My ceramics store is finally opened, and I have even made a few sales... but there are still many things available. I am calling it Firecooked Ceramics. I also have a new Firecooked Ceramics Facebook page, along with my Firecooked Instagram feed. It's been a learning experience, I am using a web platform called Shopify which sets up to take credit cards, manage inventory, and provides a discount on shipping. And for all my loyal followers (and because I am still trying to figure out what I should charge, here is a discount code for 20% off that is good for the rest of March: GRANDOPENING )
Now a year in on the pandemic, with hope on the horizon that soon we can all gather and travel and go out to eat, I am making a list of things that have changed for the better ... I'm thinking on-line grocery shopping, the ability to do meetings on Zoom when you need to, and what is better cooked at home.
One of the things I have added to my cooking repretare is corn tortillas. I love tacos (who doesn't?) but didn't cook them at at home that often. It's hard to get good corn tortillas at the grocery store, then they would typically sit in the fridge a few days before I used them, at which point they were less good. Plus I would always have leftover tortillas that I didn't use that would get tossed. But when you make your own, you can make just as many as you need, and nothing beats a freshly cooked tortilla. Early in the pandemic, when we couldn't get basics like bread and pasta and beans, I discovered not one but two bags of masa harina (corn flour) in my pantry. You see, I have a recipe for empanadas that called for a 1/4 cup of masa .. that I have made twice. And the second time that I made them, I couldn't find the bag of masa I thought I had (turns out it was buried in the freezer) so that's how I ended up with two bags. And while in March and April last year basic food items were hard to get, I could buy a tortilla press on Amazon and have it in 2 days. I just followed the recipe on the bag, and got amazing tortilla's.
Some special equipment is needed... The above mentioned tortilla press, plus some type of a griddle. I use my cooking steel (a large heavy sheet of steel that I usually cook pizza on in the oven), but you could also use any kind of griddle, or a traditional comal, which is a low sided cast iron pan.
To make the dough, you just mix the masa with a bit a salt and warm water. You want the dough to be springy, and neither too sticky or too dry. You let the dough sit for an hour or so, then divide and make small balls (how small depends on how big you want your tacos.. I like them on the smaller size, and make 8 tortillas from 1 cup of masa. To get even sized balls, I cut the big ball in half, then each half into quarters.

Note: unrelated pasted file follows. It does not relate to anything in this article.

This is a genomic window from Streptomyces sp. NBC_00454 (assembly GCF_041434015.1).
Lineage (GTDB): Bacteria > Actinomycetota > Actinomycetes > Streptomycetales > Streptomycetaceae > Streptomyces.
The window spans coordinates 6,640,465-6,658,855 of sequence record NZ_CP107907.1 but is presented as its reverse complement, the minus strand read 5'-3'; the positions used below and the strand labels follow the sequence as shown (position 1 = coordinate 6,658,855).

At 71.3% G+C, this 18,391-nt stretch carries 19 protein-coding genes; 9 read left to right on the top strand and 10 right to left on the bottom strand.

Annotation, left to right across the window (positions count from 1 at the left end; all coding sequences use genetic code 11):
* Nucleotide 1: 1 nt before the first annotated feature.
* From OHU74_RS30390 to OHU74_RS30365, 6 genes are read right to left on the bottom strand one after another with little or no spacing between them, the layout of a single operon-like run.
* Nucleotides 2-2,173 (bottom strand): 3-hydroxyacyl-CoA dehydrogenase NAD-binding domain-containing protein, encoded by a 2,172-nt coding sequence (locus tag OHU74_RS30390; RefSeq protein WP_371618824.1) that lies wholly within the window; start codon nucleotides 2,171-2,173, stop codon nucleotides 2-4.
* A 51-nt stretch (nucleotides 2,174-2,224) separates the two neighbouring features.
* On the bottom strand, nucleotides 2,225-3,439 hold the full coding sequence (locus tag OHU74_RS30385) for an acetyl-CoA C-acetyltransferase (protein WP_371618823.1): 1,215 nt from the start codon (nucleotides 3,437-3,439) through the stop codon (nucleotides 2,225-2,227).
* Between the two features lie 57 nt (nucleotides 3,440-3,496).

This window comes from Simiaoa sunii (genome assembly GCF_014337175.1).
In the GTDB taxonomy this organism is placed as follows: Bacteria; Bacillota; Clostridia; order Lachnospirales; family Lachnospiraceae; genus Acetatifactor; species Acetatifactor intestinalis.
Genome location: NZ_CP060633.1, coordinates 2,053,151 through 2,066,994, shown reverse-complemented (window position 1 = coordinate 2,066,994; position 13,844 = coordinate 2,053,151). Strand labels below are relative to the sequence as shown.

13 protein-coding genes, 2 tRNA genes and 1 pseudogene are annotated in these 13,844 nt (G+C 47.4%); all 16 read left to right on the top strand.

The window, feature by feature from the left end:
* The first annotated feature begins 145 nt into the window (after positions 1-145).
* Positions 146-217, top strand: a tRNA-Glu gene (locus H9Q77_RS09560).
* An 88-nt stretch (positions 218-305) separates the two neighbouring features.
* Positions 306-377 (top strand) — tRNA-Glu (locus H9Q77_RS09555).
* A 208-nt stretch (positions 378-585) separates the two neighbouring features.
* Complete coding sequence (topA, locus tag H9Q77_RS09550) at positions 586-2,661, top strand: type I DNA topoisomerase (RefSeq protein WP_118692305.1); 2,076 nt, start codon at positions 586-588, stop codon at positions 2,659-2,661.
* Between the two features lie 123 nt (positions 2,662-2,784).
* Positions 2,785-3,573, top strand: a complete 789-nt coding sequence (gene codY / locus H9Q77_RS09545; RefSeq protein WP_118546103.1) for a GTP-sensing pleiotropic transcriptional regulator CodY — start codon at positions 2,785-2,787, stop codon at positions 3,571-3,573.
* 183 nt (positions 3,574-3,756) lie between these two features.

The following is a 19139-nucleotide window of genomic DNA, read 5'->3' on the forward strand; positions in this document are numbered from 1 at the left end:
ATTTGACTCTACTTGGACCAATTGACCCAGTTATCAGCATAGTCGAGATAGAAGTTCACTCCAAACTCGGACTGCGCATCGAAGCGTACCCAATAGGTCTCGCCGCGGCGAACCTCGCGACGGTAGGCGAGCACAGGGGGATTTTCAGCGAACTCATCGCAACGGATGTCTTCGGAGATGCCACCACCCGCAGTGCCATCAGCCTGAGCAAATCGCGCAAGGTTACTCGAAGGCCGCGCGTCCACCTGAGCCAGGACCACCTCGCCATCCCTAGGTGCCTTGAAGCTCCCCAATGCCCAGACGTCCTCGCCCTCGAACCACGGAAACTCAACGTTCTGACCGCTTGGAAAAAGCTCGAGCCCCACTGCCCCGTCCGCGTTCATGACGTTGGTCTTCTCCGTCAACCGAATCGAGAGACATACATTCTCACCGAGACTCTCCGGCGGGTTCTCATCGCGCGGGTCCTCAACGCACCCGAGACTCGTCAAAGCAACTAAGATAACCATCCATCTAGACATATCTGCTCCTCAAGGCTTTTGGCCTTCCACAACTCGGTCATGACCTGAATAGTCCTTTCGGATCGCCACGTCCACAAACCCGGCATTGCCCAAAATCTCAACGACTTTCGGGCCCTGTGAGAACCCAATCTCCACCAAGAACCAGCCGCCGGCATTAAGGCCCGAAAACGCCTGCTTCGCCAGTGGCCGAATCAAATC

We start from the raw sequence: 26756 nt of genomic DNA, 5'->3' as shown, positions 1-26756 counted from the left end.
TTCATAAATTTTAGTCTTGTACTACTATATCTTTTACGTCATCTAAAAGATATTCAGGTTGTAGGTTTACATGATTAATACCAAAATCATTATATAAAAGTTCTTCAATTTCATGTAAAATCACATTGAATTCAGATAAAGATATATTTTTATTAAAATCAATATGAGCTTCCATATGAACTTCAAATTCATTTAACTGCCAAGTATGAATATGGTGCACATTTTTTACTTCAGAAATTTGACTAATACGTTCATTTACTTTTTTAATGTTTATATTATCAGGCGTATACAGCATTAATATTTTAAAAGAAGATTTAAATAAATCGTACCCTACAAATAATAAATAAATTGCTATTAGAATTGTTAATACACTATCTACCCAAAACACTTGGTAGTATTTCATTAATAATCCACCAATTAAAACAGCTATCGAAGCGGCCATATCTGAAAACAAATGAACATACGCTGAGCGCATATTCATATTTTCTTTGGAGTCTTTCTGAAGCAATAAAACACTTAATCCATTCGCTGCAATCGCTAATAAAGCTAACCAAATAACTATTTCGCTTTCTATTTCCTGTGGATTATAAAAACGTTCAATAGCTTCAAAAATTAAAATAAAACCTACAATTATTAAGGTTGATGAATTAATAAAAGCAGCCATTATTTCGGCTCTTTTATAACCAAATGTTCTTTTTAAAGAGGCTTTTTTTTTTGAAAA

I get everything ready (including the add-ons), then cook the tortillas, then the filling. Both are pretty quick.
The last part of great tacos at home is the add-ons... I like something crunchy like radishes or shredded cabbage, something creamy like greek yogurt or sour cream, maybe something cheesy .. cotija is great but I usually don't have that, feta or cheddar are my typical go-to's, bonus points for avocado and cilantro. Plus hot sauce and lime.
Scale to make as many as you like, this makes 8 small (5 inch diameter) tortillas, which feeds 2 of us. Water hot from the tap is warm enough, although rather than wait for the water to heat up I usually just warm the water in the microwave.
1 cup of masa harina
½ teaspoon salt
¾ to 1 cup of hot water
In a medium bowl, mix the masa and salt, then slowly add the water as you mix (I usually just use a fork to do this, would opt for a wooden spoon if I was making a bigger batch). As the dough starts to come together, knead with your hand several times. If it is too dry and cracks, add a bit more water. If it is sticky, add a bit more masa. It should feel a bit springy when you are done. Roll into a ball (leave in the same bowl), cover and let sit for an hour or so. Whe ready to make the tortillas, heat up the griddle. You are aiming for about 450F, a medium high heat that water droplets will “dance” on. Divide the dough into 8 pieces (can do more or less depending on how big you like your tortillas). I cut the ball in half, then in quarters to get even sized pieces, then roll each piece into a ball (they are about golf ball sized). Place a cut open plastic baggie in the tortilla press (I think the weight that works best is the ziplock storage bag thickness). Put a ball of dough between the sheets of plastic, then press. Cook tortilla on the hot griddle for 30 seconds to a minute on each side. Transfer to a plate lined with a towel, keep wrapped in the towel as you finish cooking all the tortillas. Serve warm.
This makes about 2+ servings.. Please use this as a guideline and feel free to improvise. Leftovers are good in a quesadilla, on a baked potato, or in a salad.
Olive or vegetable oil
Cauliflower or zucchini, about 3 cups. Cut in small pieces (about ¼ inch)
Onion, about 1 small, diced
Garlic, a couple of cloves, minced
Bell pepper, about ½, diced (optional)
Hot Peppers, diced (optional, to taste..)
Black beans, about 1 can, drained and rinsed
Cumin, about 1 teaspoon
Chili powder or chili flakes, to taste, ¼ to 1 teaspoon
Garnish (pick at least 2-3):
Greek yogurt or sour cream
Shredded lettuce or cabbage, maybe mixed with cilantro
Avocado. Radish slices. Cheese.
Salsa. Hot sauce. Lime wedges
Warm corn tortillas (3-4 per person)
Heat thin layer of oil in large sauté pan over medium hot flame. Add cauliflower or zucchini, let sear on one side. Add the rest of the veggies, let cook a bit, then add bean and spices. Stir well and let beans heat through. Make tacos with warm tortillas and desired toppings.